Curtiss P-40E Taking Shape at Pioneer Aero Ltd.

Claudio Coltri's P-40E Warhawk is progressing well at Pioneer Aero Ltd. in Auckland, New Zealand. This image shows the trial fitting of the engine cowlings, but the wings will soon be spliced together, so it can't be too much longer before this fabulous aircraft is once again standing on her own feet! (photo via Pioneer Aero Ltd.)
Aircorps Art Dec 2019

Pioneer Aero Ltd. has had an extremely productive beginning to 2019 from their base at Ardmore Airport near Auckland, New Zealand. As we noted in late February, they successfully flew Jerry Yagen’s Bell P-39F Airacobra after an extensive restoration. With the successful conclusion to the flight test program, they boxed up the aircraft in a cargo container for her ocean voyage to the USA in mid-March. The rare WWII tricycle-gear fighter is now on the way to her new hoe at the Military Aviation Museum in Pungo, Virginia. A team of engineers from Pioneer will assist with the Airacobra’s reassembly once she arrives in Pungo and prepare the aircraft for the museum’s annual Warbirds Over the Beach air show due to take place over the weekend of May 17-19.

With the P-39 having flown the nest, there is now room for the two Curtiss P-40s under restoration at Pioneer Aero to spread their wings again. We recently had a conversation with Pioneer’s Operations Manager, Paul McSweeney, to see how things are going with Claudio Coltri’s former Soviet Air Force P-40E Warhawk 41-13570. As readers will recall from our previous article on the aircraft, this P-40 was recovered substantially intact from a Russian lake back in 1997. As such, a lot of original material can be incorporated into the restoration.

A shot of the P-40 during the airlift from the lakeside recovery site. Her tail feathers, control surfaces, and armament had already been removed from the airframe prior to the heli-lift from a Kamov Ki-25. (photo credit unknown)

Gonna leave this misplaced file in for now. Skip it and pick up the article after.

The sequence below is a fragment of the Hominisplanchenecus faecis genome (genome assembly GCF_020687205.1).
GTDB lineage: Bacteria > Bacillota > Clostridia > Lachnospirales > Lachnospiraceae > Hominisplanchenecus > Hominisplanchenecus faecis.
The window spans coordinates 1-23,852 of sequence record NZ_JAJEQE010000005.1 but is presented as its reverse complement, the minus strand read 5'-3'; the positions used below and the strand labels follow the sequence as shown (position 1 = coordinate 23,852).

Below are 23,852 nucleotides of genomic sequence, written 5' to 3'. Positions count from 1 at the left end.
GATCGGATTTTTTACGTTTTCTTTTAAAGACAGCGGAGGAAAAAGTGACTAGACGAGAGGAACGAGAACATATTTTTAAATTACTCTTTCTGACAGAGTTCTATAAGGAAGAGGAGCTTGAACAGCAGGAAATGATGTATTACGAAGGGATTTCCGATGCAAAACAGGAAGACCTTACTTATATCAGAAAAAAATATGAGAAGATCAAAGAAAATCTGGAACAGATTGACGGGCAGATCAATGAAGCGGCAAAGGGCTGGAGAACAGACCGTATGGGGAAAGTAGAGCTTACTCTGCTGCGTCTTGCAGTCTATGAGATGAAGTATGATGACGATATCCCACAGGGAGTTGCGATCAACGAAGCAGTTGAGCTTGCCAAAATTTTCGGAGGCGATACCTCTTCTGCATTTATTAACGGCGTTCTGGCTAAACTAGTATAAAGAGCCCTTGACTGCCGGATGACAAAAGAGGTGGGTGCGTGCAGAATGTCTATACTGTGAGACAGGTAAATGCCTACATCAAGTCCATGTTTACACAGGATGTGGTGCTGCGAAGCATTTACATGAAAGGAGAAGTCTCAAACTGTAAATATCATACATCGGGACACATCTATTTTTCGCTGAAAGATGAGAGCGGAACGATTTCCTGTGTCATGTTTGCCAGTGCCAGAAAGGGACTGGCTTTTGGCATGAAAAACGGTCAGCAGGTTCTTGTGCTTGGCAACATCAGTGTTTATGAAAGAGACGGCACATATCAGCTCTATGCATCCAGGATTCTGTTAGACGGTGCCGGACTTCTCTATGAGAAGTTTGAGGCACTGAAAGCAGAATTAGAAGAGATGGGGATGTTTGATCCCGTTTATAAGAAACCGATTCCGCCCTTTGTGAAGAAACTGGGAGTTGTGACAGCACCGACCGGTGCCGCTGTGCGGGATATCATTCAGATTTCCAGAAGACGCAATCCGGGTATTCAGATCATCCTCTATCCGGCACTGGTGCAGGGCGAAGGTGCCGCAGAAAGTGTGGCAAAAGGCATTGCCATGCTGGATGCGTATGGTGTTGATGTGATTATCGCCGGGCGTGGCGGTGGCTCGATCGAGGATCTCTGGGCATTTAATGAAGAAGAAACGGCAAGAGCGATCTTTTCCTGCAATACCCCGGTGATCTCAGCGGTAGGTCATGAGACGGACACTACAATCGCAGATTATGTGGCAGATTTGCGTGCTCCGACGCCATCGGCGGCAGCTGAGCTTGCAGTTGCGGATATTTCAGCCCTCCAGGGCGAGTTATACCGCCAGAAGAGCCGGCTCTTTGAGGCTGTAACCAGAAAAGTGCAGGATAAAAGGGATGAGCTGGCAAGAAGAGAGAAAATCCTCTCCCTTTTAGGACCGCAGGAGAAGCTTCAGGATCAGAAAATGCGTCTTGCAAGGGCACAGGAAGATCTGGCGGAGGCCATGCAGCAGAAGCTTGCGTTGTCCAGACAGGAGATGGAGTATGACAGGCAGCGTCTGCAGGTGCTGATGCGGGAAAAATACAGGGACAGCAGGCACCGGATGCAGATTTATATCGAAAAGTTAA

As McSweeney noted, “…work has now intensified on the P-40E for Claudio Coltri. As can be seen from the photos, this aircraft will fly again with a large original airframe content; this is rare in today’s restorations. Included in this original content are both of the engine side cowls, which are shown here with the original battle damage being cut out and repairs [being] made…”

McSweeney then remarked, “The engine is shown fitted with the old exhaust stacks and shrouds being restored for use.”

McSweeney continued, “The centre of both wings are being dressed in preparation for fitting the splice-plate and joining of the two wings. The original instrument panel has been salvaged, but the electrical boxes were beyond repair so new ones, as per the photos, are being fabricated. Also shown is a shot of the chin cowl which is now ready for final paint and the cowl gill “hoop’ which is being prepared for fitment.”

Many thanks to Paul McSweeney and Pioneer Aero as well as Claudio Coltri for providing the details here for this report. We look forwards to publishing regular updates on this important project!

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